Objectives of this howto
The aim of this tutorial is to configure a SpringPark as a Network SmartReader/MQTT client with a mosquitto broker. The SpringPark in this configuration acts as an MQTT client (using TLS). It sends its tags to the mosquitto broker hosted at mqtt.springcard.com.
For this howto, we will assume that:
- your SpringPark is using a default (from factory) configuration.
- you have some networking basis.
- you have some MQTT basis.
To know how to configure the network or the basic MQTT client in the Springpark you can read theses articles:
- How to use a SpringCore network device as a smartreader MQTT client
- How to setup and use a SpringPark as a SmartReader over TCP
Configuring the SpringCore device for operation with mqtt.springcard.com
To load the configuration inside the Springpark, you will need the SpringCoreConfig utility.
It is possible to directly fetch and configure your device with the following command:
SpringCoreConfig --url https://docs.springcard.com/books/SpringCore/Appendixes/PKI_keys_and_certificates/TLS_client_with_MQTT/springcore-mqtt-springcard.json --network=192.168.1.22
The contents of the configuration file will look like below:
You may also download the springcore-mqtt-springcard.json file manually and edit its content as required.
Then use SpringCoreConfig to configure your device with the file you edited as seen below.
Once configured, the device will reboot.
Observing the events on the MQTT broker
The first thing to to after is to see if your device is connected to rthe broker is to go to the website mqtt.springcard.com which use a websocket to connect to the broker ans see all messages posted.
The websocket is only avalaible via localhost so you will need to connect to the real MQTTS port (8883) with a valid certificate if you want to access the topics. This matter, will be discussed later, for the moment we will see how everything is architectured.
Understanding the MQTT+TLS communication and authentication scheme
La magie derrière cette démo : grandes lignes du fonctionnement de TLS, utilisation d’un certificat client, architecture PKI SpringCard et certificats concernés
The aim of the TLS is to etablish a ciphered tunnel and a mutual authentication between a client and the broker.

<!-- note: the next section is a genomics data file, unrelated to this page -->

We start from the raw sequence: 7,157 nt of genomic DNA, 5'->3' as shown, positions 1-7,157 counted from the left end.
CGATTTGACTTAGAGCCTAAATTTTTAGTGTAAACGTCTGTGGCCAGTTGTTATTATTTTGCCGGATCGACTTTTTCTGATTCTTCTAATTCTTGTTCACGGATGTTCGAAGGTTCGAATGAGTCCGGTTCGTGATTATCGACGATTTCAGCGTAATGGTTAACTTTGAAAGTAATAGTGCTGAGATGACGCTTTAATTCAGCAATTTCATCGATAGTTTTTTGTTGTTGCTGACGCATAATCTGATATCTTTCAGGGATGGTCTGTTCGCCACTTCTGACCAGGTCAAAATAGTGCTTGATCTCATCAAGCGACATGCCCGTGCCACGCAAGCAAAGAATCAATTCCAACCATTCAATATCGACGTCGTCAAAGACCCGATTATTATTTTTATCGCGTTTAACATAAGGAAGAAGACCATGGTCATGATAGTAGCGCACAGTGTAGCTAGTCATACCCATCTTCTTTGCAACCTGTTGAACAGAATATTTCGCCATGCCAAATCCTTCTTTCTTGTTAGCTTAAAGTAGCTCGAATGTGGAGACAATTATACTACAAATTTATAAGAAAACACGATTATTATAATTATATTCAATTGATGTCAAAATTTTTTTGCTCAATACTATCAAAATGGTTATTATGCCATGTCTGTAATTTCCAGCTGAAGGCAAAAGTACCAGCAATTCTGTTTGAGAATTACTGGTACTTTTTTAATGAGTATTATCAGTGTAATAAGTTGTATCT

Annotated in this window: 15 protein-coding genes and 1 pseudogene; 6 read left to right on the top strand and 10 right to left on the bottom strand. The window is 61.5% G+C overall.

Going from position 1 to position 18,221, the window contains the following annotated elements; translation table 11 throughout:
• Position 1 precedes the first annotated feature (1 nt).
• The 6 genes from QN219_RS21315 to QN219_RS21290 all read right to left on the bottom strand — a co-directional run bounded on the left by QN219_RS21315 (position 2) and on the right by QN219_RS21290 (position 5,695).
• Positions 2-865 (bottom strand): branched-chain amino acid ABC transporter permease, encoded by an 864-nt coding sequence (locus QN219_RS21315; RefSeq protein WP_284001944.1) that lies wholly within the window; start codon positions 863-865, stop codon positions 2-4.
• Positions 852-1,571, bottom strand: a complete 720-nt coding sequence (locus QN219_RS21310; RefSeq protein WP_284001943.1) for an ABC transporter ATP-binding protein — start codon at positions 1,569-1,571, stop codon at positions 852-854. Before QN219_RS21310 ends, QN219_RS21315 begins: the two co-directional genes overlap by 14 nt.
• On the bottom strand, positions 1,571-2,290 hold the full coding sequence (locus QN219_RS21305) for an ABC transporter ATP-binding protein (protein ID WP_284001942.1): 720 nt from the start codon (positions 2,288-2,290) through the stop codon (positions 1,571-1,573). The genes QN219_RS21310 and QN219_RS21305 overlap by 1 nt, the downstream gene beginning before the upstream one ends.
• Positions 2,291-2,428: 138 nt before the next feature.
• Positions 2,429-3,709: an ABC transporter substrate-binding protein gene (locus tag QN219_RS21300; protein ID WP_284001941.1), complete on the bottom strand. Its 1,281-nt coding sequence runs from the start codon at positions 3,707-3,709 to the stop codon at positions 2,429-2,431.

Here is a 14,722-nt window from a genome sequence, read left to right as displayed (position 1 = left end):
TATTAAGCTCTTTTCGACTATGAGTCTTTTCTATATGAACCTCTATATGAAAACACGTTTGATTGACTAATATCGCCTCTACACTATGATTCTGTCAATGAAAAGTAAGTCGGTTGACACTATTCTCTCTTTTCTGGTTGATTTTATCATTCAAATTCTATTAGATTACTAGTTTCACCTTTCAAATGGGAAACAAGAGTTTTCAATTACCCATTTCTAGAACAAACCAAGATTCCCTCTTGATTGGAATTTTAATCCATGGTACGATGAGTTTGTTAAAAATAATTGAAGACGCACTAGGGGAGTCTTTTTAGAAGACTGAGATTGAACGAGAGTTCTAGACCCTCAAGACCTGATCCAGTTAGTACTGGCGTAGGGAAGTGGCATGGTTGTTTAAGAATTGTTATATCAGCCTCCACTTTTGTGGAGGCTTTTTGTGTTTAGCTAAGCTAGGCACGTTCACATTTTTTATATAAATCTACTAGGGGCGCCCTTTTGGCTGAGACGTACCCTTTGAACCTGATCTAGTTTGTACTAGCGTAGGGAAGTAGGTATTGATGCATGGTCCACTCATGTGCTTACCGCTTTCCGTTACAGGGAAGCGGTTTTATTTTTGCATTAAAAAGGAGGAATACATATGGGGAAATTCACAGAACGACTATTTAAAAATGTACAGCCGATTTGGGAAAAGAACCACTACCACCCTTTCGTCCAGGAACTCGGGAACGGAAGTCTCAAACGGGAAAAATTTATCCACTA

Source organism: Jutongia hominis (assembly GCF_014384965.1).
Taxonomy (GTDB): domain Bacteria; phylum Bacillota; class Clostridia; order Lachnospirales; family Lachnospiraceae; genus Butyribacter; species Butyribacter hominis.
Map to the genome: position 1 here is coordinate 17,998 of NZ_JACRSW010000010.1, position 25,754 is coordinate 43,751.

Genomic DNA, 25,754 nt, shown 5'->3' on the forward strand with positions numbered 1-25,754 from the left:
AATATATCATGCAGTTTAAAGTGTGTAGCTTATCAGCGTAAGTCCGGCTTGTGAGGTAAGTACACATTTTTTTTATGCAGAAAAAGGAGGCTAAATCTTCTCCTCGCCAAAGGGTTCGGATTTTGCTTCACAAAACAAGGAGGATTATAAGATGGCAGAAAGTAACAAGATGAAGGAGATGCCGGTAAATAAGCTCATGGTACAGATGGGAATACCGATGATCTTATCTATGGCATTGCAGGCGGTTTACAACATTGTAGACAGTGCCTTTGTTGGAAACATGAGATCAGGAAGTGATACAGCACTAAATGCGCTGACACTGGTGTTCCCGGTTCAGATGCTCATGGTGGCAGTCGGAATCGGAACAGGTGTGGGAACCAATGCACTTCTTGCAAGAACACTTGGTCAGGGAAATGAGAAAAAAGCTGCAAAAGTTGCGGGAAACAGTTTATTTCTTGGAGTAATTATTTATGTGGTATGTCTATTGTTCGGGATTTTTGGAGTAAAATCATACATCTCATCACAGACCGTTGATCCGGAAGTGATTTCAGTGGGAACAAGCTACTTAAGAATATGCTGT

TLS use X.509 certificates and support multiples cryptographic algorithms.
In our case, we need one Root CA (“SpringCore Root CA”) and multiples intermediates CA used to sign the differents certificates.
Here is the purpose of each intremediate CA:
- SpringCore Cloud CA: is used for the certificate that will be put on the broker.
- SpringCore Client CA: is used to generate the certificate of each device, each device can only read and write to a subset of topics associated to his client ID equal to the Common Name of his certificate
- SpringCore Watch CA: is used for the certificate “Watcher” that can subscribe to all the topics but cannot publish in any of them
- SpringCore Control CA: is used for the certificate “Control” that have fulle R/W access to all the topics
Below is the diagram of the SpringCore PKI architecture:
The ACLs evoqued before are not directly handled by the mosquitto broker but by a plugin developped by SpringCard.
Using others MQTT clients to connect to the MQTT+TLS broker
To connect to the broker with any client you will need some informations:
- the host (mqtt.springcard.com)
- the port (MQTTS standart port: 8883)
- the topic to subscribe to/publish
- The server’s certificate CA (chained with the Root CA)
- the client’s certificate
- the client’s certificate key
- a client ID matching the Common Name of the client’s certificate
The certificates are at the end of this article.
You can use any MQTT client supporting TLS like MQTT Explorer.
Implementing your own MQTT+TLS broker and accepting SpringCard’s certificates
If you want to set up your own MQTT broker with Mosquitto, you can have a look at this tutorial which is far more complete. It also help you to configure your SpringCore network device.
The tutorial is cut in 4 parts, from the basics to a more complex architecture
- Use a local broker without encryption
- Use a certificate on the broker’s side
- Use TLS on the server’s side and the client’s side (with its default key and certificate)
- Use TLS on the broker and the client’s side with your own certificates
Custom PKI architectures and advanced implementations
This conclude this article, but there are still many things to see.
For example we could see how to:
- Configure a broker and a client with your own certificates in Mosquitto
- Use MQTT websockets
- Implement your own Mosquitto plugin to handle the ACLs with the intermediates CAs
To know more about these topics you can contact us at firstname.lastname@example.org.
You can also read this tutorial for basics about SpringPark and broker configuration with your own certificates.